Thursday, September 29, 2011

The Early History of 207 Commerce

Prairie Oak Artisans gallery is housed in a part-frame and part-stone front building at 207 Commerce Street in Mineral Point, Wisconsin. This building is part of a body of historic buildings that survive in Mineral Point. Old buildings carry with them the story of an interesting past and connections to other stories in history. When and why they were built, by whom, how they have survived these many years is a story worthy of telling and retelling. These historical buildings promise a future of fascinating stories only if they are preserved and cared for so that others can experience their beauty and charm and learn about them.
Key to the preservation of old buildings is finding uses for them that make them valuable enough to justify the cost of preservation yet at the same time do not require so many changes as to erase the history. A nature themed art gallery is one possible use for such an historic treasure. Part of the responsibility of owning such an historical building is seeing to it that the history that remains, remains. Thus, sometimes, the gallery can be a little darker than optimal and the walls and floor can be less than ideal backdrops for art, but preserving them is worth the compromise.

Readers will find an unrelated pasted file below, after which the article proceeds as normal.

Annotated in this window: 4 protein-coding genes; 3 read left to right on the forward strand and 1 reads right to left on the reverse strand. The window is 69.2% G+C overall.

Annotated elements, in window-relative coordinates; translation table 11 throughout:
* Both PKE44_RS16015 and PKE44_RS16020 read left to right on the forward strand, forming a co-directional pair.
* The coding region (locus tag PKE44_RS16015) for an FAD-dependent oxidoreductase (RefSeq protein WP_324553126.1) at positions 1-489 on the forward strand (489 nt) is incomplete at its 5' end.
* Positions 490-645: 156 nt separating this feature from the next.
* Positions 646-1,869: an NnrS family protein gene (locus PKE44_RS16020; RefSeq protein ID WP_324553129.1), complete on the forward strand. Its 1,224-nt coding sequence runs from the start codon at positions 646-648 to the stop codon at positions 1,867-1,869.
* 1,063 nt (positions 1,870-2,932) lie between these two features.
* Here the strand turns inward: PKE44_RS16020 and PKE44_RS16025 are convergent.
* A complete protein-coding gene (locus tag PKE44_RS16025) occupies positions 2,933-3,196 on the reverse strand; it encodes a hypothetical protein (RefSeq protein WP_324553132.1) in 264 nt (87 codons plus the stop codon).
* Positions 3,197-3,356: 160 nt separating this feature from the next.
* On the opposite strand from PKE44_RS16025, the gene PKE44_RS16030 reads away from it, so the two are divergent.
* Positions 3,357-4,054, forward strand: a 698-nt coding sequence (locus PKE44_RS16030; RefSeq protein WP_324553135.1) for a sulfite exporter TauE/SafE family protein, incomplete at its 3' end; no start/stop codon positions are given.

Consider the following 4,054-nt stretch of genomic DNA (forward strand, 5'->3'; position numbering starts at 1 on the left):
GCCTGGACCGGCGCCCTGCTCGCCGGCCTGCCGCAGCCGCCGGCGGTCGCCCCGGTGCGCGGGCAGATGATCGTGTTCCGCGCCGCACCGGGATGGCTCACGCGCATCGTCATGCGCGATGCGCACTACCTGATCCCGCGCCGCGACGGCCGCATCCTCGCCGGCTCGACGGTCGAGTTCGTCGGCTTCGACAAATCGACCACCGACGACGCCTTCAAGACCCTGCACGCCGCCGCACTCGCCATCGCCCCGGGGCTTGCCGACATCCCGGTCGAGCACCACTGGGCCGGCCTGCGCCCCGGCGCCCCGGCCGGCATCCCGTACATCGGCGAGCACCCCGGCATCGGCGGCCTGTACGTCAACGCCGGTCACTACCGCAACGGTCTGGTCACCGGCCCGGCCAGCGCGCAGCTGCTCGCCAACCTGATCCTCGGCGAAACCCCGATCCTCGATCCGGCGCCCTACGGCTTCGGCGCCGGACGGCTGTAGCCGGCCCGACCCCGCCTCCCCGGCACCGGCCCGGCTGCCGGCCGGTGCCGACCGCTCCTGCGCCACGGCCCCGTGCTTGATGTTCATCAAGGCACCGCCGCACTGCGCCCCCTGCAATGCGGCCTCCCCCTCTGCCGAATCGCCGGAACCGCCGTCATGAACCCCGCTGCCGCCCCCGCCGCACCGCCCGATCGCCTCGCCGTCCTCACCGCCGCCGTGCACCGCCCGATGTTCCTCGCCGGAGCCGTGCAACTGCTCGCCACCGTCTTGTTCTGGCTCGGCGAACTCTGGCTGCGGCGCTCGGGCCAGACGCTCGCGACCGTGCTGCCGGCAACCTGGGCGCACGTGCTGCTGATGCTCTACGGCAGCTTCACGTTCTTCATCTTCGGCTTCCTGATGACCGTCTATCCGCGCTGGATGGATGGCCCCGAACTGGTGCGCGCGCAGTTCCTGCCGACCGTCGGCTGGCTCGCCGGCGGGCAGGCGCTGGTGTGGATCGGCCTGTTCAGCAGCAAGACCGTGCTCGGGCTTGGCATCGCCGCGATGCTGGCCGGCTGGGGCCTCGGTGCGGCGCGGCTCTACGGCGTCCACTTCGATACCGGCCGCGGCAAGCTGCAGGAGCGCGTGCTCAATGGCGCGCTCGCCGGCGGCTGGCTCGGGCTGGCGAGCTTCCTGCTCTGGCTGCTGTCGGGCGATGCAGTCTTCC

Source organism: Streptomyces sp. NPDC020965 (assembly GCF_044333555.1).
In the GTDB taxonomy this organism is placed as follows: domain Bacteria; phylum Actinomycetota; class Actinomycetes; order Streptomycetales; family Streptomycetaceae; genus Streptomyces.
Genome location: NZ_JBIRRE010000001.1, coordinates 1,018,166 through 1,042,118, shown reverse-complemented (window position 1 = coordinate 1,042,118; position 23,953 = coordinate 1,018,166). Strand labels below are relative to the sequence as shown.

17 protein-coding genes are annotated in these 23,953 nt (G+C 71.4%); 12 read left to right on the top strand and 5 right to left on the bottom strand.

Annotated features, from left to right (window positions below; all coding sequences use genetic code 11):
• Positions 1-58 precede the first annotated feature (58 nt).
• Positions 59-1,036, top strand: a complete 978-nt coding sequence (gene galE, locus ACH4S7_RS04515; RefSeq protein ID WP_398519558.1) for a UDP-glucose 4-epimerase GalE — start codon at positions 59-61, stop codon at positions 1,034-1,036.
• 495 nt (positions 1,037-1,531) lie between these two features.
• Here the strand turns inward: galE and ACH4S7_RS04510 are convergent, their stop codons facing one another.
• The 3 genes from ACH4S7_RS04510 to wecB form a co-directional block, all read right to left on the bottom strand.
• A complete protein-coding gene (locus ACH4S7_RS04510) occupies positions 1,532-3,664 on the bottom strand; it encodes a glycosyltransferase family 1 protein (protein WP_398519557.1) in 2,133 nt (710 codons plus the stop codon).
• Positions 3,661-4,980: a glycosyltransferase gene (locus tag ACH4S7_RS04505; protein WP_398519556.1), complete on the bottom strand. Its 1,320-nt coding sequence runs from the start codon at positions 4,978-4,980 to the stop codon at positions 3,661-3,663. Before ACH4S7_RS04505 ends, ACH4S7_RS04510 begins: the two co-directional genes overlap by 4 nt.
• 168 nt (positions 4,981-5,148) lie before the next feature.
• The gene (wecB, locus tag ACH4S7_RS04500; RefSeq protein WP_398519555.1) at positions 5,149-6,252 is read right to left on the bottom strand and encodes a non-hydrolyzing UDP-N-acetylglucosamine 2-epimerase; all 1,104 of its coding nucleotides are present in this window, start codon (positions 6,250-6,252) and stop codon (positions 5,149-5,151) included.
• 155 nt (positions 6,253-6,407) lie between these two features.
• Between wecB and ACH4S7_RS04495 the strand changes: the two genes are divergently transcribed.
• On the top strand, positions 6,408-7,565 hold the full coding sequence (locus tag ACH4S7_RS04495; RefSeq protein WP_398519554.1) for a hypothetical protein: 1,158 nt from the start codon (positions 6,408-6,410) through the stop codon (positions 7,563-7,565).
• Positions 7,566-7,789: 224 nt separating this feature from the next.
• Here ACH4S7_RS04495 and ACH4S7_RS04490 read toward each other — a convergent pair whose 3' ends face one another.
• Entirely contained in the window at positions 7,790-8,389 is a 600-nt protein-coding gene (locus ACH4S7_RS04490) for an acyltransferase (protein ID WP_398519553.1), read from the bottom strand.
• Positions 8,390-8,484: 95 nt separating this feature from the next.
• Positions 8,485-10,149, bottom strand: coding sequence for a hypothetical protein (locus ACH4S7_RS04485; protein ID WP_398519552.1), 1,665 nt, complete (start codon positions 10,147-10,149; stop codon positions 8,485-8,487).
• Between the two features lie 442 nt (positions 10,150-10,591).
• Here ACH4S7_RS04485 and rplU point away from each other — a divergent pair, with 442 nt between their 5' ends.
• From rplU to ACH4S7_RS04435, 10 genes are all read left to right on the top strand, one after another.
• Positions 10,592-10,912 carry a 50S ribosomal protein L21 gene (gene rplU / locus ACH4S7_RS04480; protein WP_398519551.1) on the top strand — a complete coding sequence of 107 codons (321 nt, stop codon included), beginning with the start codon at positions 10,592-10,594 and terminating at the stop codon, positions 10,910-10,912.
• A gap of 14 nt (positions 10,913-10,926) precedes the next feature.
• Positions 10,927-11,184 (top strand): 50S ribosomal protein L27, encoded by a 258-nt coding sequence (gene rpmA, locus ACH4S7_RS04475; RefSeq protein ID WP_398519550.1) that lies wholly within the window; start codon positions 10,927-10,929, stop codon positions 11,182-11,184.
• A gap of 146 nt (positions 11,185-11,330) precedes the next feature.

When John Falls O'Neill, a real prince from Ireland, where ruins of the family castle remain, came to Mineral Point, it was not even a town. He went touring the area with the British Army as a clerk, and met a young woman in St. Louis that he asked to marry him. Mary Ann Sublette was from a large family of brothers and cousins, some of whom went on to achieve fame in exploration of the west. The O'Neill came to the area that is now Mineral Point to open a general store for the lead prospectors that were already in the area.